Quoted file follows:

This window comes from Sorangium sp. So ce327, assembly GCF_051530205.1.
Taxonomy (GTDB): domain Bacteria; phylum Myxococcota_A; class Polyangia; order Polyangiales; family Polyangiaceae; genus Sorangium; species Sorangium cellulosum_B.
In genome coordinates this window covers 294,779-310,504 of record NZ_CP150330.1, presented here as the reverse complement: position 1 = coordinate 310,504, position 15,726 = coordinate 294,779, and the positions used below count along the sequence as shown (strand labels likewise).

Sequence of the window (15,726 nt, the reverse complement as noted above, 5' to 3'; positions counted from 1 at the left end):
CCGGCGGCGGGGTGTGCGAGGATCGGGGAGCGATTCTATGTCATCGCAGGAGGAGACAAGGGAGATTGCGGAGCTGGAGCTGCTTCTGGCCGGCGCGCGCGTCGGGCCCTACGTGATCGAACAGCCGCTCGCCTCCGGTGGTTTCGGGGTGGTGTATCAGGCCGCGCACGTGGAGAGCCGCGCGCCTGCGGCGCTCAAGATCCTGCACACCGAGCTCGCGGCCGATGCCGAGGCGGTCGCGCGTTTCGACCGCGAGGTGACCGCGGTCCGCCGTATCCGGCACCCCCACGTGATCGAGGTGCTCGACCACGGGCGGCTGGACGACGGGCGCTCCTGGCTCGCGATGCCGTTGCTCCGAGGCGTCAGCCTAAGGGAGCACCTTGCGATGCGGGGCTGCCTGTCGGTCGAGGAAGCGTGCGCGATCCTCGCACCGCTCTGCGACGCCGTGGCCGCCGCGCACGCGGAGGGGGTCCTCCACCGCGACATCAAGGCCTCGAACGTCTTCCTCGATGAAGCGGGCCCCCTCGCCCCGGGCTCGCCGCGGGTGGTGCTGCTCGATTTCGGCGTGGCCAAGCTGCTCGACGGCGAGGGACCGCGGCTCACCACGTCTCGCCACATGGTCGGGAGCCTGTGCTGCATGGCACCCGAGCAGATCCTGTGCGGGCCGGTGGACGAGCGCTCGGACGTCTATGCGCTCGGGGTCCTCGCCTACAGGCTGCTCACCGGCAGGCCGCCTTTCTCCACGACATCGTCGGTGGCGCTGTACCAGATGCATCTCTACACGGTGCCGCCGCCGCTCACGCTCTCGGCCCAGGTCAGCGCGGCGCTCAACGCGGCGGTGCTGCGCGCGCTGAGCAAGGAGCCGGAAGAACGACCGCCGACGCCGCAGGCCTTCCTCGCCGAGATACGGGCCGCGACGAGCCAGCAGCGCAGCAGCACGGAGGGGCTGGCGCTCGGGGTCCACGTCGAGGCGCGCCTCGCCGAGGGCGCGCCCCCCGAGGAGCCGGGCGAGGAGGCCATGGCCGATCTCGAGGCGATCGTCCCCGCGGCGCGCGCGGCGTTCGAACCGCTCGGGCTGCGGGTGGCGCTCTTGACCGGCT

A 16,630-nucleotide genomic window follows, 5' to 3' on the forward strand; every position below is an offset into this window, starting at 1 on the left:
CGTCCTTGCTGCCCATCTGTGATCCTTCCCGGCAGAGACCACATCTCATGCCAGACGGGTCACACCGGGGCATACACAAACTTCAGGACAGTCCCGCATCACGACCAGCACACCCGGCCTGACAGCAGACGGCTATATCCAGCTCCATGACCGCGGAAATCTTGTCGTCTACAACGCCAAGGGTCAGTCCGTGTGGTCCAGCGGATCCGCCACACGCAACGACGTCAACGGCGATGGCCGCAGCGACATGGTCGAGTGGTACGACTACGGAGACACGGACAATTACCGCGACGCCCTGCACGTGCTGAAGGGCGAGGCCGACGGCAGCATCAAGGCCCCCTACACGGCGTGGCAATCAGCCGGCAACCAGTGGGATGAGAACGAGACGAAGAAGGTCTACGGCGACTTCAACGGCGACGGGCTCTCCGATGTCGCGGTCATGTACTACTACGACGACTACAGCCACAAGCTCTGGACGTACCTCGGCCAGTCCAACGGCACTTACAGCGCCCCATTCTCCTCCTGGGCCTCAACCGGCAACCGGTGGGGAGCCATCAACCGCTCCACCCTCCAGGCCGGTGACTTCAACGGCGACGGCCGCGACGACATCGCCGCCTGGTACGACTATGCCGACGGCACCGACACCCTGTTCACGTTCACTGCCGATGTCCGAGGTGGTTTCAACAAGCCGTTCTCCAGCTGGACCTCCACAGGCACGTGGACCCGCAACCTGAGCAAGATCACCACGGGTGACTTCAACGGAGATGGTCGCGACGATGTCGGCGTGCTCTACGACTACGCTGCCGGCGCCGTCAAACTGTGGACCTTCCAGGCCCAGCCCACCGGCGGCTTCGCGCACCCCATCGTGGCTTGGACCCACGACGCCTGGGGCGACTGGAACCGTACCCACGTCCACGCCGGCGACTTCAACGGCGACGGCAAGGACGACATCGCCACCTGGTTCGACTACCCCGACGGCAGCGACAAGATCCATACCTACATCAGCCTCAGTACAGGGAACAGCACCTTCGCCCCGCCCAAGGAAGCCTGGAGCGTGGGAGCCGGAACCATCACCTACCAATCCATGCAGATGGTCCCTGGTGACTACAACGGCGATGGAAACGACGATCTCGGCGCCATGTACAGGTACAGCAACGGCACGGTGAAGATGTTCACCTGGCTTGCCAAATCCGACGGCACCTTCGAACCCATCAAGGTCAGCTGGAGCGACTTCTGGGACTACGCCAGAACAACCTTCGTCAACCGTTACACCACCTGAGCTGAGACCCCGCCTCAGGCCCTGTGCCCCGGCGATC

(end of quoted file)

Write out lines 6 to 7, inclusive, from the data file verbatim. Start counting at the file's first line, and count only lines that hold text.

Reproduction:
A 16,630-nucleotide genomic window follows, 5' to 3' on the forward strand; every position below is an offset into this window, starting at 1 on the left:
CGTCCTTGCTGCCCATCTGTGATCCTTCCCGGCAGAGACCACATCTCATGCCAGACGGGTCACACCGGGGCATACACAAACTTCAGGACAGTCCCGCATCACGACCAGCACACCCGGCCTGACAGCAGACGGCTATATCCAGCTCCATGACCGCGGAAATCTTGTCGTCTACAACGCCAAGGGTCAGTCCGTGTGGTCCAGCGGATCCGCCACACGCAACGACGTCAACGGCGATGGCCGCAGCGACATGGTCGAGTGGTACGACTACGGAGACACGGACAATTACCGCGACGCCCTGCACGTGCTGAAGGGCGAGGCCGACGGCAGCATCAAGGCCCCCTACACGGCGTGGCAATCAGCCGGCAACCAGTGGGATGAGAACGAGACGAAGAAGGTCTACGGCGACTTCAACGGCGACGGGCTCTCCGATGTCGCGGTCATGTACTACTACGACGACTACAGCCACAAGCTCTGGACGTACCTCGGCCAGTCCAACGGCACTTACAGCGCCCCATTCTCCTCCTGGGCCTCAACCGGCAACCGGTGGGGAGCCATCAACCGCTCCACCCTCCAGGCCGGTGACTTCAACGGCGACGGCCGCGACGACATCGCCGCCTGGTACGACTATGCCGACGGCACCGACACCCTGTTCACGTTCACTGCCGATGTCCGAGGTGGTTTCAACAAGCCGTTCTCCAGCTGGACCTCCACAGGCACGTGGACCCGCAACCTGAGCAAGATCACCACGGGTGACTTCAACGGAGATGGTCGCGACGATGTCGGCGTGCTCTACGACTACGCTGCCGGCGCCGTCAAACTGTGGACCTTCCAGGCCCAGCCCACCGGCGGCTTCGCGCACCCCATCGTGGCTTGGACCCACGACGCCTGGGGCGACTGGAACCGTACCCACGTCCACGCCGGCGACTTCAACGGCGACGGCAAGGACGACATCGCCACCTGGTTCGACTACCCCGACGGCAGCGACAAGATCCATACCTACATCAGCCTCAGTACAGGGAACAGCACCTTCGCCCCGCCCAAGGAAGCCTGGAGCGTGGGAGCCGGAACCATCACCTACCAATCCATGCAGATGGTCCCTGGTGACTACAACGGCGATGGAAACGACGATCTCGGCGCCATGTACAGGTACAGCAACGGCACGGTGAAGATGTTCACCTGGCTTGCCAAATCCGACGGCACCTTCGAACCCATCAAGGTCAGCTGGAGCGACTTCTGGGACTACGCCAGAACAACCTTCGTCAACCGTTACACCACCTGAGCTGAGACCCCGCCTCAGGCCCTGTGCCCCGGCGATC